to the general people.
It is debatable whether Charles Darwin ( 12 February 1809 - 19 April
1882 ) is the greatest scientist of all time but there is no doubt that
he is the most controversial scientist of all time. On the Origin of
Species by Means of Natural Selection (1859)- is the book that has made
Darwin immortal in the world history. This book has changed the course
of science radically. It is perhaps an irony that Darwin studied
theology and instead of becoming a clergy, became a naturalist.
Darwin went to different parts of the world and carried out extensive
research. His theory about origin of human beings caused widespread
controversy. Darwin stated that human beings have evolved through many
changes and survival of the fittest was in important factor in the
development of animal world. Darwin 's theory still causes passionate
debate among his supporters and opponents.
A physicist, mathematician, astronomer, alchemist, and natural
philosopher Isaac Newton was definitely a man of versatile quality . He
was born to a farmer family on December 25, 1642 [January 4, 1643, New
Style], in Woolsthorpe, Lincolnshire, England but before three months of
his birth his father died and then he was brought up by his maternal
grandmother as his mother remarried. He was later reunited with his
mother ,who eventually pulled him out of school with the intention of
making him a farmer. This was not something young Isaac liked and he
failed at it.
He soon returned to King's School to finish his basic education.
Perhaps sensing his innate intellectual abilities, his uncle, a graduate
of Trinity College at Cambridge persuaded his mother to have him enter
the university. Isaac enrolled in 1661 in a programme similar to a work
study where he waited on tables and took care of wealthier students'
His talent was obvious even from his early life in The King's School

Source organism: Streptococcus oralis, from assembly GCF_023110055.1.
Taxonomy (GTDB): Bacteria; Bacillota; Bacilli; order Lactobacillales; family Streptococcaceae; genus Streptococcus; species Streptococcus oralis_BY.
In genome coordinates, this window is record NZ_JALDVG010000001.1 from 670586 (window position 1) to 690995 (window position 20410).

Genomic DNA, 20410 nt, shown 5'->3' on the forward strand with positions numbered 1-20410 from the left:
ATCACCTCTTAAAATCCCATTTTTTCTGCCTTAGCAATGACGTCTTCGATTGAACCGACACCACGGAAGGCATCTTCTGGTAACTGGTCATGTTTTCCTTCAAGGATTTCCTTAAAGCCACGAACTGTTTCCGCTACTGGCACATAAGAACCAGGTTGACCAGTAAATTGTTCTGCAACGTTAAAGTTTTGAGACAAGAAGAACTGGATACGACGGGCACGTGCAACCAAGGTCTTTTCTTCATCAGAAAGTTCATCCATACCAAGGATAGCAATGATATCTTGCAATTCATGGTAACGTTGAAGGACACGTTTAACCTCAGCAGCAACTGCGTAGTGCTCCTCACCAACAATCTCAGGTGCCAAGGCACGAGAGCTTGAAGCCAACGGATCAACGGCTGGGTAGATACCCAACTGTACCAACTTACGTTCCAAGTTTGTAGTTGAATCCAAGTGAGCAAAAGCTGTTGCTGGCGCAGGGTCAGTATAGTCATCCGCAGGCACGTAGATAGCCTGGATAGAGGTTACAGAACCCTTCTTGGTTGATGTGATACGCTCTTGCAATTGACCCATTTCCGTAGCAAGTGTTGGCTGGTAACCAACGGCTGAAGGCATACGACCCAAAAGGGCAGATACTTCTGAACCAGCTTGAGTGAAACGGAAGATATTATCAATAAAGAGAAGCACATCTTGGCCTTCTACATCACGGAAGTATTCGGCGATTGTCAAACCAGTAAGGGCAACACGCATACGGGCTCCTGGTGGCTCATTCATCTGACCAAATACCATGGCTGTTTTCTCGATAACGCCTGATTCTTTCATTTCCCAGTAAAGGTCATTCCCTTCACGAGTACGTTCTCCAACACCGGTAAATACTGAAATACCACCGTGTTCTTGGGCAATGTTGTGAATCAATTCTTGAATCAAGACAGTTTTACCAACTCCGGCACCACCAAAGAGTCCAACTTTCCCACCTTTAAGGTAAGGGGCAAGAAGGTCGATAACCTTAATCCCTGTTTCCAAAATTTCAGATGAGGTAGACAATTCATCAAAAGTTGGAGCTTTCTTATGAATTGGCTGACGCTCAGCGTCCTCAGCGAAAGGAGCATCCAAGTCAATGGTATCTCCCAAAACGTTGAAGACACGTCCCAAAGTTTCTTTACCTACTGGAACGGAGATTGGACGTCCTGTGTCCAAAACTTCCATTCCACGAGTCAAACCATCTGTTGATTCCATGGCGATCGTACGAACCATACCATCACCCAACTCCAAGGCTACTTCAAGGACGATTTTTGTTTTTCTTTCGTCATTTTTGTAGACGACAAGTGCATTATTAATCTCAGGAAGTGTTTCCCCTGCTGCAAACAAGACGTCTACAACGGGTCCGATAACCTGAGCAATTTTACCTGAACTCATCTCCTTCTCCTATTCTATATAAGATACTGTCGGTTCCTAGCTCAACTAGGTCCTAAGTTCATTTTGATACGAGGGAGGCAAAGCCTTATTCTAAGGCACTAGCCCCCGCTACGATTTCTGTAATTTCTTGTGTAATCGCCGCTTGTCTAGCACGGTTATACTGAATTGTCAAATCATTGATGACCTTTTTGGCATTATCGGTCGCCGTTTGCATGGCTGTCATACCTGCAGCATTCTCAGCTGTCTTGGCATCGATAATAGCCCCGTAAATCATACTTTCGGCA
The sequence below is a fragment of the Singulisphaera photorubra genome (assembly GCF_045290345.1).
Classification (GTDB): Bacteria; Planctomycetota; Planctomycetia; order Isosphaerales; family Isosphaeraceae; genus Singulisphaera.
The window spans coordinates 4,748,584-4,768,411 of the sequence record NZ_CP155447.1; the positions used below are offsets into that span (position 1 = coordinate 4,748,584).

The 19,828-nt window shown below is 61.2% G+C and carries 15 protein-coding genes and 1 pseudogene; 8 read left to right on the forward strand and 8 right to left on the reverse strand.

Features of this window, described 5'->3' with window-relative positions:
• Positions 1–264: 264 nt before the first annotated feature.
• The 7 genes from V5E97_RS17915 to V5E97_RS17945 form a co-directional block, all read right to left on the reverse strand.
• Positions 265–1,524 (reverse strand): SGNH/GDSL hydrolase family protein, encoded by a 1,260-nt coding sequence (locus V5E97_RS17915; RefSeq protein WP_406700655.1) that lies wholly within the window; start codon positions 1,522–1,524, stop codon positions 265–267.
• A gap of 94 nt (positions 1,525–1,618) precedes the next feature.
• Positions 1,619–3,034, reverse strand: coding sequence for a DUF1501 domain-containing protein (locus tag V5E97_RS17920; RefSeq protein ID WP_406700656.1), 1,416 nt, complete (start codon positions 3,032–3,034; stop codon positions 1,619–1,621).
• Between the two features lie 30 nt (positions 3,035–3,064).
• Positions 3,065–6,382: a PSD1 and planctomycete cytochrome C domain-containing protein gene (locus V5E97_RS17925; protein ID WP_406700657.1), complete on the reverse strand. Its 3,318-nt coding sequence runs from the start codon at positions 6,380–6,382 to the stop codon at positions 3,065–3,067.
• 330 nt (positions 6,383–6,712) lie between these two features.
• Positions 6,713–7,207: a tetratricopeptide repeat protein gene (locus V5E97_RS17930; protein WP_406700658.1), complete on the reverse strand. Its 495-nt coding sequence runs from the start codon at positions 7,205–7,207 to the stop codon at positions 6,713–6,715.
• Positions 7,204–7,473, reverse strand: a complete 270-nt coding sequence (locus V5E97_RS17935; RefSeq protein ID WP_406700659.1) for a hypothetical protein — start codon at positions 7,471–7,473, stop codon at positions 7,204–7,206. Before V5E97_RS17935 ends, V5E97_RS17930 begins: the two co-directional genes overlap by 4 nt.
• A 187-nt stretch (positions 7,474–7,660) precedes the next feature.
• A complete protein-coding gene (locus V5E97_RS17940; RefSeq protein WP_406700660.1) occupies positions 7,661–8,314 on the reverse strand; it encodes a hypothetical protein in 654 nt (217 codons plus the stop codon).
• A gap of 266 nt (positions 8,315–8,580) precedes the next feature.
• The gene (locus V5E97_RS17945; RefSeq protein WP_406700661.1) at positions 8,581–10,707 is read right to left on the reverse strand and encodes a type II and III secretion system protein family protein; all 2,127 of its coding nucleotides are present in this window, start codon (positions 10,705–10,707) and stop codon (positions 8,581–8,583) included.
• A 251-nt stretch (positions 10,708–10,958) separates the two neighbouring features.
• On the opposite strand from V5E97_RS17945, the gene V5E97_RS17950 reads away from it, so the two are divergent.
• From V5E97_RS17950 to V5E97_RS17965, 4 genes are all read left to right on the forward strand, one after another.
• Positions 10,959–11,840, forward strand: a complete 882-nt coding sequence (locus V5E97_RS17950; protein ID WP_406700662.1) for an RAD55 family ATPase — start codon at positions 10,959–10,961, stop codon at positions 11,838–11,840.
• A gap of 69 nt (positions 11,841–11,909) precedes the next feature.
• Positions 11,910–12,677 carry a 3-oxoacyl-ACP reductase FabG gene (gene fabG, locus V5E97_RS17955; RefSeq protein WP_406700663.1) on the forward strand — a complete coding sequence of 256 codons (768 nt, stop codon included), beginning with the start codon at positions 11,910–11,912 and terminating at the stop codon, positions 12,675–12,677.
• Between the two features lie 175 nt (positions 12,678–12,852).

in Grantham and later he joined to the Cambridge University where he
took his higher degrees. When Isaac Newton arrived at Cambridge, the
scientific revolution was already in full force. The heliocentric view
of the universe-theorised by astronomers Nicholas Copernicus and
Johannes Kepler and later refined by Galileo Galilei -was well known in
most European academic circles.
His contribution to the development of science is invaluable. He is
best known for his explanation of Universal Gravitation and three laws
of motion, and he was able to prove that the reason of both the motion
of objects on Earth and of celestial bodies are controlled by the same
neutral laws. These findings could make a revolutionary change in the
development of science. In mechanical science his great contribution was
in optics. He could make a reflecting telescope. He also made some
research on light and stars. His research on General binomial Theorem
helped to be introduced today's Calculus. During his first three years
at Cambridge, Isaac Newton was taught the standard curriculum but he was
fascinated with the more advanced science. All his spare time was spent
reading from the modern philosophers. A giant in the field of science
this English physicist and mathematician, who was the culminating,
figure of the scientific revolution of the 17th century died March 20
[March 31], 1727, London, England.
The great philosopher Aristotle is someone we cannot overlook when it
comes to great scientists even though he belongs to a different era and
is not technically a scientist by today's definitions.This laurel Greek
philosopher was born in Stagira , a small town on the northern coast of
Greece that was once a seaport in 384 BC. He had a vast knowledge of
different disciplines. Having studied different subjects he contributed
a lot in each of those subjects such as physics, poetry, zoology, logic,
rhetoric, politics, government, ethics and biology.
One of Aristotle's earliest tutors was none other than his father
Nicomachus who was a physician to the king Amyntas III of Macedon's
The medical knowledge he got from his father led him to investigate